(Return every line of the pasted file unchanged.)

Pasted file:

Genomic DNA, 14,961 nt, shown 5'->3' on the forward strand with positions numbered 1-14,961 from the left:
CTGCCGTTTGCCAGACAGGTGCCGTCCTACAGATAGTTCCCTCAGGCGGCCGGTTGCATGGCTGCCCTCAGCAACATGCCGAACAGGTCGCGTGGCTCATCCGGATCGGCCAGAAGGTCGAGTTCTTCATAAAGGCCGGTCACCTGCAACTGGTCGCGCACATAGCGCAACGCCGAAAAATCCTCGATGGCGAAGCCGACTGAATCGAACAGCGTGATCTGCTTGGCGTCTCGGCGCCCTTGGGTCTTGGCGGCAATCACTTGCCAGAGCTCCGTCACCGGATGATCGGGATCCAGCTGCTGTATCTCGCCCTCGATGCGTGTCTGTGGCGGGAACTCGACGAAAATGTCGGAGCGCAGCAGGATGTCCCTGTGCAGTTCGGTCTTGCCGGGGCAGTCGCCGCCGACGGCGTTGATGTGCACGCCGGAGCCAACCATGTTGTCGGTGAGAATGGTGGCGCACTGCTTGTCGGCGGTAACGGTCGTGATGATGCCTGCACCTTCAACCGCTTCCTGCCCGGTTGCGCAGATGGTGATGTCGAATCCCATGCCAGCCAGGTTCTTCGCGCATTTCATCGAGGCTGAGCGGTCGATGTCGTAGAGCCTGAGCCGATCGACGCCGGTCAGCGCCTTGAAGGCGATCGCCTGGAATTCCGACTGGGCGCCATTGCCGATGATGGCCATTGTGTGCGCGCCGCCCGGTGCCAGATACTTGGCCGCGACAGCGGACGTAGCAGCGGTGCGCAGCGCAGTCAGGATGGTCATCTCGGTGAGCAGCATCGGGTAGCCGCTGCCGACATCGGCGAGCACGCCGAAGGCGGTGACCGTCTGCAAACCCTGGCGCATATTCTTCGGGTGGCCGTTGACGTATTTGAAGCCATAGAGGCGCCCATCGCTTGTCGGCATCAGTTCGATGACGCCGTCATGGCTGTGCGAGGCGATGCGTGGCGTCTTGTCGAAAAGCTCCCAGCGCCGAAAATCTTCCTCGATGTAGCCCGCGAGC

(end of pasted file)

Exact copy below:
Genomic DNA, 14,961 nt, shown 5'->3' on the forward strand with positions numbered 1-14,961 from the left:
CTGCCGTTTGCCAGACAGGTGCCGTCCTACAGATAGTTCCCTCAGGCGGCCGGTTGCATGGCTGCCCTCAGCAACATGCCGAACAGGTCGCGTGGCTCATCCGGATCGGCCAGAAGGTCGAGTTCTTCATAAAGGCCGGTCACCTGCAACTGGTCGCGCACATAGCGCAACGCCGAAAAATCCTCGATGGCGAAGCCGACTGAATCGAACAGCGTGATCTGCTTGGCGTCTCGGCGCCCTTGGGTCTTGGCGGCAATCACTTGCCAGAGCTCCGTCACCGGATGATCGGGATCCAGCTGCTGTATCTCGCCCTCGATGCGTGTCTGTGGCGGGAACTCGACGAAAATGTCGGAGCGCAGCAGGATGTCCCTGTGCAGTTCGGTCTTGCCGGGGCAGTCGCCGCCGACGGCGTTGATGTGCACGCCGGAGCCAACCATGTTGTCGGTGAGAATGGTGGCGCACTGCTTGTCGGCGGTAACGGTCGTGATGATGCCTGCACCTTCAACCGCTTCCTGCCCGGTTGCGCAGATGGTGATGTCGAATCCCATGCCAGCCAGGTTCTTCGCGCATTTCATCGAGGCTGAGCGGTCGATGTCGTAGAGCCTGAGCCGATCGACGCCGGTCAGCGCCTTGAAGGCGATCGCCTGGAATTCCGACTGGGCGCCATTGCCGATGATGGCCATTGTGTGCGCGCCGCCCGGTGCCAGATACTTGGCCGCGACAGCGGACGTAGCAGCGGTGCGCAGCGCAGTCAGGATGGTCATCTCGGTGAGCAGCATCGGGTAGCCGCTGCCGACATCGGCGAGCACGCCGAAGGCGGTGACCGTCTGCAAACCCTGGCGCATATTCTTCGGGTGGCCGTTGACGTATTTGAAGCCATAGAGGCGCCCATCGCTTGTCGGCATCAGTTCGATGACGCCGTCATGGCTGTGCGAGGCGATGCGTGGCGTCTTGTCGAAAAGCTCCCAGCGCCGAAAATCTTCCTCGATGTAGCCCGCGAGC